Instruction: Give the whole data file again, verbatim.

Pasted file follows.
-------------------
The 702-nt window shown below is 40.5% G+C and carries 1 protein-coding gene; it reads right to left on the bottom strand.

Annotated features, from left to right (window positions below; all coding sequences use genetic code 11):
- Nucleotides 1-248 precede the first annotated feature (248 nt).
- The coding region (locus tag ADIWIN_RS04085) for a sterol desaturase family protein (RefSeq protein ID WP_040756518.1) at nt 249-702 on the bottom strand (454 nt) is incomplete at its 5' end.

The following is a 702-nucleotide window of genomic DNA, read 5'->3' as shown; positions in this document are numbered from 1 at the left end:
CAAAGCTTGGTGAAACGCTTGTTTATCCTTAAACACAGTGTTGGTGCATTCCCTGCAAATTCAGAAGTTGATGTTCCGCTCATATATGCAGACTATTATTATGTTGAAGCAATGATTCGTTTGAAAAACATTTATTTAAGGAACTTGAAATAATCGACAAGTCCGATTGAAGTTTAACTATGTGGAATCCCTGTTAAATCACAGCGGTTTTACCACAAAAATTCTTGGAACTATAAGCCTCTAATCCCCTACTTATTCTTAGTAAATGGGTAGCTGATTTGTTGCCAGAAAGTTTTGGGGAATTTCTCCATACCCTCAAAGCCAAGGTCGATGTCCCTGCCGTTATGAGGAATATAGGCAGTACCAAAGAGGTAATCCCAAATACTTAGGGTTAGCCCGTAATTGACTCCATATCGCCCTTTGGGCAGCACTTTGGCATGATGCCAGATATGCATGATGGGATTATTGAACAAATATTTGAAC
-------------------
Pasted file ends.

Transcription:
The 702-nt window shown below is 40.5% G+C and carries 1 protein-coding gene; it reads right to left on the bottom strand.

Annotated features, from left to right (window positions below; all coding sequences use genetic code 11):
- Nucleotides 1-248 precede the first annotated feature (248 nt).
- The coding region (locus tag ADIWIN_RS04085) for a sterol desaturase family protein (RefSeq protein ID WP_040756518.1) at nt 249-702 on the bottom strand (454 nt) is incomplete at its 5' end.

The following is a 702-nucleotide window of genomic DNA, read 5'->3' as shown; positions in this document are numbered from 1 at the left end:
CAAAGCTTGGTGAAACGCTTGTTTATCCTTAAACACAGTGTTGGTGCATTCCCTGCAAATTCAGAAGTTGATGTTCCGCTCATATATGCAGACTATTATTATGTTGAAGCAATGATTCGTTTGAAAAACATTTATTTAAGGAACTTGAAATAATCGACAAGTCCGATTGAAGTTTAACTATGTGGAATCCCTGTTAAATCACAGCGGTTTTACCACAAAAATTCTTGGAACTATAAGCCTCTAATCCCCTACTTATTCTTAGTAAATGGGTAGCTGATTTGTTGCCAGAAAGTTTTGGGGAATTTCTCCATACCCTCAAAGCCAAGGTCGATGTCCCTGCCGTTATGAGGAATATAGGCAGTACCAAAGAGGTAATCCCAAATACTTAGGGTTAGCCCGTAATTGACTCCATATCGCCCTTTGGGCAGCACTTTGGCATGATGCCAGATATGCATGATGGGATTATTGAACAAATATTTGAAC